Groceries / Markets, San Francisco
Even though the Boudin Bakery is in the touristiest part of town and many would call it a tourist trap, it’s hard not to at least stop in and check out the various odd sourdough breads on display. The bread itself is quite good and you can watch the bakers shaping them.
What to buy: They not only sell various breads but also a nice selection of local cheeses and salamis. It’s not cheap but it is primo quality stuff and not really much more expensive than at the super market. If you’re at the Wharf and see the bridge is in full view, grab some supplies and head over there either on foot or bus, and have a nice picnic.
I was excited about and really looking forward to attending the Farmer's Market at the Ferry Building. I'm a foodie and the thought of looking through fresh, ripe California produce that we normally get shipped green or flavorless to Canada was well, as exciting as finding a silk skirt at Banana Republic for $25.00 marked down from $125.00, but that's a different story.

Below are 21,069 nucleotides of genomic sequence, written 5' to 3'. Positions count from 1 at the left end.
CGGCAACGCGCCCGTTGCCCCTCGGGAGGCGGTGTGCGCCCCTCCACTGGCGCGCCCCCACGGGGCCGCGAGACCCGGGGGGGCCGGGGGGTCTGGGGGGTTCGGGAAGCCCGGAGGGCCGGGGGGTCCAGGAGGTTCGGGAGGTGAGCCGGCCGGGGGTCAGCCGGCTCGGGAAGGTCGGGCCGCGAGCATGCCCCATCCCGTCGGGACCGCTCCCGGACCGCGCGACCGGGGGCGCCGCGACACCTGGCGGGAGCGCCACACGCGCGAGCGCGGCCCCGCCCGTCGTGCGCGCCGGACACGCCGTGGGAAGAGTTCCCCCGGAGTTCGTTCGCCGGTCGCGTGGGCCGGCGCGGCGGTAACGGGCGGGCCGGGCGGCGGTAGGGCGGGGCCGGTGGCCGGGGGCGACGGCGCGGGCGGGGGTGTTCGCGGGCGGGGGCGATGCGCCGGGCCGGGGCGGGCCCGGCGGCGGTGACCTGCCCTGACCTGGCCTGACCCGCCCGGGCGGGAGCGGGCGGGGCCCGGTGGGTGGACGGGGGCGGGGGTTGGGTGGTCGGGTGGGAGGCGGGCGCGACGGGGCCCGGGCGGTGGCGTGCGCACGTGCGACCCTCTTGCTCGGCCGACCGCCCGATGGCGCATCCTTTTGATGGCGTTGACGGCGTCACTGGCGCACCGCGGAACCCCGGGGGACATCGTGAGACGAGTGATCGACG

The Farmer's Market runs from May to October, and is Tuesdays 10 - 2 pm and Thursdays, 4-8 pm; and Saturdays and Sundays. The Thursday Night Market is really fun as the vendors are inside the Ferry Building, and there is music and there's a festive atmosphere.
What to buy: What we liked:
GL Alifieri Farms -- They sell farmer grown fruit and nuts; the best thing to buy are the almonds and almond butter. The almond butter is so fresh that it has not separated ( apparently almond butter or other natural nut butters that have separated are quite old) Make sure to buy the honey-roasted almonds, they taste so buttery and good.
Frog Hollow Farms -- The taste of tree-ripened organic peaches, so wonderful you'll think of the other word that starts with "org". They also have a shop in the Ferry Building open daily